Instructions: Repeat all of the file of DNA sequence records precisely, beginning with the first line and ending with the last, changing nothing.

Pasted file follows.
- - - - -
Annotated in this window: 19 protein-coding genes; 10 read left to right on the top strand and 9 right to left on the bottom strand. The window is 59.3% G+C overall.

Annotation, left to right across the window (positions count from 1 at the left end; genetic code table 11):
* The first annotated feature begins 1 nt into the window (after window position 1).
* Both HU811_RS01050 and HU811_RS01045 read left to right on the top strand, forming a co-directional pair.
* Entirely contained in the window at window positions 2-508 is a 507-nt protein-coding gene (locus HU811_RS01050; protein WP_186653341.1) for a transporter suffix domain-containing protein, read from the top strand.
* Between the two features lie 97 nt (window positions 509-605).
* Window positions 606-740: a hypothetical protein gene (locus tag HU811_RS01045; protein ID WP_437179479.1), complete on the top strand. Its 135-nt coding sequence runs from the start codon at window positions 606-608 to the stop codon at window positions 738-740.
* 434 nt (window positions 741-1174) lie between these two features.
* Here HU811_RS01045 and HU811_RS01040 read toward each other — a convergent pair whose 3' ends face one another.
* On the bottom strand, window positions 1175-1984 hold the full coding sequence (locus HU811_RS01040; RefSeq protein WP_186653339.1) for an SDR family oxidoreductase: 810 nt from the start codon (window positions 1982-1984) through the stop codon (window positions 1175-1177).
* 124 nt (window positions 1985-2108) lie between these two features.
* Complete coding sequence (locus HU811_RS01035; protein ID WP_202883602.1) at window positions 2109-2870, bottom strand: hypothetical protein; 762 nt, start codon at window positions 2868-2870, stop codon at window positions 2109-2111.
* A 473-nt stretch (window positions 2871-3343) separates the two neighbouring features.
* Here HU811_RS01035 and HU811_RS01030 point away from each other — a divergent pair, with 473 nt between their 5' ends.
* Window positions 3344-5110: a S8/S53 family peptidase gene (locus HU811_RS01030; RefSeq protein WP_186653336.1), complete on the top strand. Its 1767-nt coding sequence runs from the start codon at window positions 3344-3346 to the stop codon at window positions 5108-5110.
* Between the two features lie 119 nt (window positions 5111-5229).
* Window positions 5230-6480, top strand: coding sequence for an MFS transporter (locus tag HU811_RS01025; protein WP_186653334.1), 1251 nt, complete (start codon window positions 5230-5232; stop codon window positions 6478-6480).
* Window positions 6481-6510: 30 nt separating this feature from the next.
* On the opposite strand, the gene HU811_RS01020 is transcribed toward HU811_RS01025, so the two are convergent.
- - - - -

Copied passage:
Annotated in this window: 19 protein-coding genes; 10 read left to right on the top strand and 9 right to left on the bottom strand. The window is 59.3% G+C overall.

Annotation, left to right across the window (positions count from 1 at the left end; genetic code table 11):
* The first annotated feature begins 1 nt into the window (after window position 1).
* Both HU811_RS01050 and HU811_RS01045 read left to right on the top strand, forming a co-directional pair.
* Entirely contained in the window at window positions 2-508 is a 507-nt protein-coding gene (locus HU811_RS01050; protein WP_186653341.1) for a transporter suffix domain-containing protein, read from the top strand.
* Between the two features lie 97 nt (window positions 509-605).
* Window positions 606-740: a hypothetical protein gene (locus tag HU811_RS01045; protein ID WP_437179479.1), complete on the top strand. Its 135-nt coding sequence runs from the start codon at window positions 606-608 to the stop codon at window positions 738-740.
* 434 nt (window positions 741-1174) lie between these two features.
* Here HU811_RS01045 and HU811_RS01040 read toward each other — a convergent pair whose 3' ends face one another.
* On the bottom strand, window positions 1175-1984 hold the full coding sequence (locus HU811_RS01040; RefSeq protein WP_186653339.1) for an SDR family oxidoreductase: 810 nt from the start codon (window positions 1982-1984) through the stop codon (window positions 1175-1177).
* 124 nt (window positions 1985-2108) lie between these two features.
* Complete coding sequence (locus HU811_RS01035; protein ID WP_202883602.1) at window positions 2109-2870, bottom strand: hypothetical protein; 762 nt, start codon at window positions 2868-2870, stop codon at window positions 2109-2111.
* A 473-nt stretch (window positions 2871-3343) separates the two neighbouring features.
* Here HU811_RS01035 and HU811_RS01030 point away from each other — a divergent pair, with 473 nt between their 5' ends.
* Window positions 3344-5110: a S8/S53 family peptidase gene (locus HU811_RS01030; RefSeq protein WP_186653336.1), complete on the top strand. Its 1767-nt coding sequence runs from the start codon at window positions 3344-3346 to the stop codon at window positions 5108-5110.
* Between the two features lie 119 nt (window positions 5111-5229).
* Window positions 5230-6480, top strand: coding sequence for an MFS transporter (locus tag HU811_RS01025; protein WP_186653334.1), 1251 nt, complete (start codon window positions 5230-5232; stop codon window positions 6478-6480).
* Window positions 6481-6510: 30 nt separating this feature from the next.
* On the opposite strand, the gene HU811_RS01020 is transcribed toward HU811_RS01025, so the two are convergent.